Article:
Paul English’s ‘Girl in Green’
A recent album from Big Round Records – Paul English’s Girl in green – hides not so new music performances from the year 2000. Its recording sessions took place after the Texas Jazz Festival in Corpus Christi. Two jam sessions were packed by a lineup of extraordinary players, such as guitarist Brennen Nase and trumpeter Dennis Dotson from Houston (who had been with the Woody Herman and Buddy Rich bands), Dallas-based drummer Mike Drake, percussionist James Metcalfe, saxophonist and flutist David Liebman and saxophonist Ed Calle, based in Miami. Composer Paul English had organized the recording sessions since he could feel the magic of the real-time collaboration of these musicians in the festival performance. Even now, twenty years later, while listening to the musical interaction of these musicians, you can still experience the same thrill and excitement of seven jazz players pouring out music themselves and through each other.
The CD repertoire was decided on the spot during the sessions. Paul English took an opportunity to present his compositions and had tailored his material to be beneficial for the great jazz musicians playing. Other pieces on the album were arrangements of immortal jazz giants – Bill Evans, John Coltrane and Miles Davis. Therefore three albums’ worth of material was recorded and the musicians had a plan for a three-record deal. Unfortunately, according to Paul English himself, ‘shortly after those sessions, the small record company that I had signed with dissolved, and the tapes were locked away’ (Scott Yanow). During negotiations, the recordings were locked away for two decades, but finally in 2020, Girl in Green was born, sharing the best takes from these two recording sessions. The time loop of the ‘new’ CD catches the listener in its nostalgic spell. Even the name of the CD was inspired by somewhat of a femme fatale – a girl, wearing a green dress, who sat down during the rehearsal and disappeared without a trace before it was over. Even though the lineup of the CD is gone as it was twenty years ago, Paul English is hoping to still tour the CD in festivals without the exact performers.
Every minute of the recording for those listening sounds like a nostalgic novelty, so live, human and spirited, yet nowhere to be found today. As precise as it is lively, the sound is rich in creativity and instrumentation. The traditional elements of the jazz canon were mastered virtuosically yet never sounded more original. Beaming saxophone player David Liebman seems to lead the way through this soulful and playful atmosphere. He has had a huge influence on Paul English. The composer notes that Liebman’s musical insights have been important and helpful for him and he admires the musician.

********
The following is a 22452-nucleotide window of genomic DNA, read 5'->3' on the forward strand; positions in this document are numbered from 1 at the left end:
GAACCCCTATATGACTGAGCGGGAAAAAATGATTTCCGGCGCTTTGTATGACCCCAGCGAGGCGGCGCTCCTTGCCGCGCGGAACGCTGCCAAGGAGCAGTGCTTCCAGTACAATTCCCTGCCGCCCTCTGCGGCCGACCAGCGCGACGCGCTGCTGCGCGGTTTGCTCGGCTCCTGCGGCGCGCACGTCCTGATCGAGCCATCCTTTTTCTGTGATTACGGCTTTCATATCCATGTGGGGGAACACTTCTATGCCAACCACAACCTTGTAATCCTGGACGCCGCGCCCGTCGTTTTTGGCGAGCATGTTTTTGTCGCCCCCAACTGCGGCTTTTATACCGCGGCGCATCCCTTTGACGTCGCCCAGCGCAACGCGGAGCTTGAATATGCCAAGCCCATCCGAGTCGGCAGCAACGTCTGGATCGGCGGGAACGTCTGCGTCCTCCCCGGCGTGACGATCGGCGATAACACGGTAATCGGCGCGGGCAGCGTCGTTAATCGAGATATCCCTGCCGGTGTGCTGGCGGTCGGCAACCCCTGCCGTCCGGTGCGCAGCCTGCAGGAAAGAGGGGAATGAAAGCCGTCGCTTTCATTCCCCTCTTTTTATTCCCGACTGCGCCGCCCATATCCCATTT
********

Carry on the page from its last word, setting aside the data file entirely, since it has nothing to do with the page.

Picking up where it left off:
The first piece on the album is John Coltrane’s classic minor blues, Equinox, distinguished by relaxed calm melodies. Solo tenor saxophonist Ed Calle brings soulfulness, mixing with the creativity of Dennis Dotson and David Liebman. The composition ‘Beautiful Love’, which features Liebman and the rhythm section, is heavily improvisational, swinging through musical monologues and dialogs, delivered by every instrument with passion.
Paul English’s title composition, Girl in Green, excitingly flows the melody through every instrument (especially Ed Calle’s soprano saxophone and David Liebman’s tenor saxophone) over the consistent drumming of Mike Drake. In the finale the melody dissolves into a wild tutti improvisation.
Some time Ago contrasts with Girl in Green by its relaxing mood with Ed Calle soloing on the soprano saxophone and the flowing quartet with distinctive piano performance. Miles Davis’ tune Solar shares the same instrumentation with Beautiful Love and its vibrant atmosphere yet again contrasts with the piece before. Quick, frisky percussion, complex piano improvisation and explosive bass prepare the listener for David Liebman’s soprano solo that tops it all.
Another original Paul English composition, One Final Word, has a distinctive swing rhythm and catchy melodic line featuring David Liebman, Dennis Dotson and Ed Calle. The ballade, filled with emotion, comes afterwards. Blue in Green is very melodic and nuanced, where both David Liebman and Paul English seem to be playing to themselves about things they will never tell anyone.
The next original Paul English composition is the jazz waltz Missing Lady, bringing a warm and relaxed atmosphere back to the listener. A Taste of Honey has a unique sound, fascinating with its instrumentation and coherence. Metcalfe’s percussion and Liebman’s flute alone create a musical space, full of wistfulness that is soon fulfilled by a modalized version of the tune and stunning solo tenor saxophone.
The CD concludes with a heartbreaking note – the piece Unconditional Surrender. A soothing piano and cozy soprano sax duet of David Liebman and Paul English drives by feeling, leaving the listener full and free to wonder.
Girl in Green feels personal and human, bringing charged emotion. The unity of sound, crafted by these different musicians twenty years ago, makes it an excellent musical collaboration between Paul English, David Liebman, Ed Calle and James Metcalfe. Such a fresh and contemporary sound from this old recording also proves the timeless power of communication and expression through jazz.